Alcohol consumption linked to atrial flutter
SAN FRANCISCO, CALIFORNIA. It is well established that binge drinking and long-term alcohol abuse are risk factors for atrial fibrillation. Now researchers at the University of California report that alcohol consumption is also a significant risk factor for right atrial flutter (AFL), at least in persons at or below the age of sixty years. Their study involved 195 patients (121 with atrial fibrillation and 74 with AFL) who presented for cardioversion or ablation over a two-year period. A control group consisting of 132 patients with SVT (supraventricular tachycardia) and 54 with no known arrhythmia were also included. About 13% of participants had coronary artery disease or congestive heart failure, and 28% had hypertension.

The researchers found a strong correlation between daily alcohol consumption and the prevalence of AFL in those at or below the age of 60 years. After correcting for potential confounders (gender, race, hypertension, congestive heart failure, coronary artery disease, and body mass index) the researchers conclude that daily alcohol consumption (1-2 drinks per day) is associated with an 11 times greater prevalence of AFL. No such relationship was found among patients older than 60 years nor among those with atrial fibrillation.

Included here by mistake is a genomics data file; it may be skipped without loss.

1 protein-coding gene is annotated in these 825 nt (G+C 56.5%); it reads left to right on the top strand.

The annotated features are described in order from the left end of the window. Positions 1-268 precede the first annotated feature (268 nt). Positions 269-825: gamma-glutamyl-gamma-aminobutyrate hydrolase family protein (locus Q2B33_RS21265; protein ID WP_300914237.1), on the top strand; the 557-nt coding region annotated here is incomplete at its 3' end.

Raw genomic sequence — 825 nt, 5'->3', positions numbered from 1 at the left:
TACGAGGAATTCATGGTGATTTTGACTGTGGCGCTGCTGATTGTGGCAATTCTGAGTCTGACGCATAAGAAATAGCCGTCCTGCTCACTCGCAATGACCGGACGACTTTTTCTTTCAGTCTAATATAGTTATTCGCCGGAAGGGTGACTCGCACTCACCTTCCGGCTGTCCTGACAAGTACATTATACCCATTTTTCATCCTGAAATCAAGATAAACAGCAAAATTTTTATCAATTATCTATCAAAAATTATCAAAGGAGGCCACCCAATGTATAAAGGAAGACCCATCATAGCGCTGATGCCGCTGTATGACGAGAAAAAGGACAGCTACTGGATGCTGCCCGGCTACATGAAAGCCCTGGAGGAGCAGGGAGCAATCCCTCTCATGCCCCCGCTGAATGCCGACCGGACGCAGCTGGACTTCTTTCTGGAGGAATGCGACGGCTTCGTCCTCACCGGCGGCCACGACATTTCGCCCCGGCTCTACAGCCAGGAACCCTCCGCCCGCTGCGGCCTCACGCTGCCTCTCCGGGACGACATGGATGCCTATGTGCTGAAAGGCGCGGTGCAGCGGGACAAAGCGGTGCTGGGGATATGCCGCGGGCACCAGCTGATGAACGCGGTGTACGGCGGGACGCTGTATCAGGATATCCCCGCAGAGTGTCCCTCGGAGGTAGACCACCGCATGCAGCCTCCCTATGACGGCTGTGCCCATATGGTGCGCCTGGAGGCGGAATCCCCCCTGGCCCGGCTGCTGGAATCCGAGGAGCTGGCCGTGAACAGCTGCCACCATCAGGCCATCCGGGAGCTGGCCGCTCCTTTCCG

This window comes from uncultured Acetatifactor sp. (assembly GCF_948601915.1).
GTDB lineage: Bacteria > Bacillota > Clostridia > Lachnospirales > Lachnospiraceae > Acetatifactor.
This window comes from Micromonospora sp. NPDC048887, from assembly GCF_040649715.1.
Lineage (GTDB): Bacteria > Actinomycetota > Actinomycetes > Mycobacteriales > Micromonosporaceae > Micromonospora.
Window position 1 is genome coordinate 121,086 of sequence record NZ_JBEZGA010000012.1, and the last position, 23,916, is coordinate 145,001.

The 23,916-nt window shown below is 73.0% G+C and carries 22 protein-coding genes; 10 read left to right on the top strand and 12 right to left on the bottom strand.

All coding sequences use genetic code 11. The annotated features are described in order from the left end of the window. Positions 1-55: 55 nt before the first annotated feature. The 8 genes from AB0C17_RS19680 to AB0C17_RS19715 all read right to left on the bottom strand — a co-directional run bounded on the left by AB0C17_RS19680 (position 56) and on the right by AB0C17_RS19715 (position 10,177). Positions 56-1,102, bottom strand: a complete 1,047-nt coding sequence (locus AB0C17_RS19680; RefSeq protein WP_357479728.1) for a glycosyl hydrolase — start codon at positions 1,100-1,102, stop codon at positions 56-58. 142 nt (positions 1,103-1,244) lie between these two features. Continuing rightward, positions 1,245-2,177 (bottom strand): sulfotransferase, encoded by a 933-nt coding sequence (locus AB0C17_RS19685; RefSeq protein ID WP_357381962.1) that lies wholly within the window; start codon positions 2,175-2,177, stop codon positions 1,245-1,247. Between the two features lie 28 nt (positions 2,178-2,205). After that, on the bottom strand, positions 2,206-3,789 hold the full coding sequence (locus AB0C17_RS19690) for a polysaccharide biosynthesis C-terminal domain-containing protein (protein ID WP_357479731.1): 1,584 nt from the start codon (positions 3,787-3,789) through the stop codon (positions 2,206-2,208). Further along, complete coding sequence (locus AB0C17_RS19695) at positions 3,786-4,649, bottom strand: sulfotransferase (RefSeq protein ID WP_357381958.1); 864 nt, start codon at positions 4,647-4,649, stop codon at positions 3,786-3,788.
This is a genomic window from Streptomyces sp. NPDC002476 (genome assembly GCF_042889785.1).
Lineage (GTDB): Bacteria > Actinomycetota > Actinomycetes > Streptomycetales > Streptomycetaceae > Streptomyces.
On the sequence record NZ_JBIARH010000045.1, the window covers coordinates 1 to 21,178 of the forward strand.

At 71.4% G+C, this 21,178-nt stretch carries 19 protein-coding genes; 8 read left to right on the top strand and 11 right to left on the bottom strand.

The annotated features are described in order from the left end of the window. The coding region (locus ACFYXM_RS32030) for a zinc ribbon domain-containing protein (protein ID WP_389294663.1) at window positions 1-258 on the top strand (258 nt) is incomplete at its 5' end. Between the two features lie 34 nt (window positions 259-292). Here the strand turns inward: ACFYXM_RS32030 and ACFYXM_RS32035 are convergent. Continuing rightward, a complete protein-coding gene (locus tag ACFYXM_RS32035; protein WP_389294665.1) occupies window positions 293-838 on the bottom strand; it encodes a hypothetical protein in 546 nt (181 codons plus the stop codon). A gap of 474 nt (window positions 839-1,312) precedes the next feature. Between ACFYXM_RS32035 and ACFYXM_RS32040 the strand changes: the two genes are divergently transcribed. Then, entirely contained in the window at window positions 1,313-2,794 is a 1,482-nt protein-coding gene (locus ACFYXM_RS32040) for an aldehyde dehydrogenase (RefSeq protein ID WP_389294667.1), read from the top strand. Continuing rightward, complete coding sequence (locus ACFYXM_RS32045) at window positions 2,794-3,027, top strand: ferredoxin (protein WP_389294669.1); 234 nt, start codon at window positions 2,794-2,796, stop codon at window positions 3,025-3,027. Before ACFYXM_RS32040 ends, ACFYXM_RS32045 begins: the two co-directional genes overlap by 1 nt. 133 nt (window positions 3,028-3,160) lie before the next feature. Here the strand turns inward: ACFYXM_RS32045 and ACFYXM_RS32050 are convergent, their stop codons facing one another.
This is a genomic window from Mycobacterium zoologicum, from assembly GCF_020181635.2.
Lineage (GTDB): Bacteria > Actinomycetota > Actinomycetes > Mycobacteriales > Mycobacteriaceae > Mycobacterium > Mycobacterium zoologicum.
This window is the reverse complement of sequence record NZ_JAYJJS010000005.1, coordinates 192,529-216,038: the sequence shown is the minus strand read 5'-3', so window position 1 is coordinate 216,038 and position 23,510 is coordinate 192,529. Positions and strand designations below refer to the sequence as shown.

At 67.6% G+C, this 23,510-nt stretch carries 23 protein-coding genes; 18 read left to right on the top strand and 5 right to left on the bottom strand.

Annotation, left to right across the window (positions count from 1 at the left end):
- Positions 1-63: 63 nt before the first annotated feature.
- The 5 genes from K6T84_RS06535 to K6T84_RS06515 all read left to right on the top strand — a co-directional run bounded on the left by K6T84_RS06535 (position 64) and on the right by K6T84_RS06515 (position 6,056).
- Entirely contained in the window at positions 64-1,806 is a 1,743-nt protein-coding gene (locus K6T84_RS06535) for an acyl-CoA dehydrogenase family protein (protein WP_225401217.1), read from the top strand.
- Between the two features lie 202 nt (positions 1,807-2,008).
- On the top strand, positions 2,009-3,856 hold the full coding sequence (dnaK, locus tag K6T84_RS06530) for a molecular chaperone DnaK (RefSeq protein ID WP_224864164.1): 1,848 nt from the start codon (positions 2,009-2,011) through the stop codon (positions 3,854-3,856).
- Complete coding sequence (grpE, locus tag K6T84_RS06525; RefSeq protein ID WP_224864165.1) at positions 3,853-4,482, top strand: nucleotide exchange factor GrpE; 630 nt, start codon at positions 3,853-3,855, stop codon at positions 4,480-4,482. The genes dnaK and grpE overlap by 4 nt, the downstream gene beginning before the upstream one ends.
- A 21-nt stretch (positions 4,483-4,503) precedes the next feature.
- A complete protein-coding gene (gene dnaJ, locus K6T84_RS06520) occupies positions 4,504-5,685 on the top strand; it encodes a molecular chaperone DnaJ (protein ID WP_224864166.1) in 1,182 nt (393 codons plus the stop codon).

The California researchers also observed a strong correlation between daily alcohol intake and a shorter atrial effective refractory period (AERP) in the right atrium and speculate that a shorter AERP may facilitate the initiation of AFL by allowing propagation of a critically-timed premature atrial complex (PAC).

Marcus, GM, et al. Alcohol intake is significantly associated with atrial flutter in patients under 60 years of age and a shorter right atrial effective refractory period. PACE, Vol. 31, March 2008, pp. 266-72.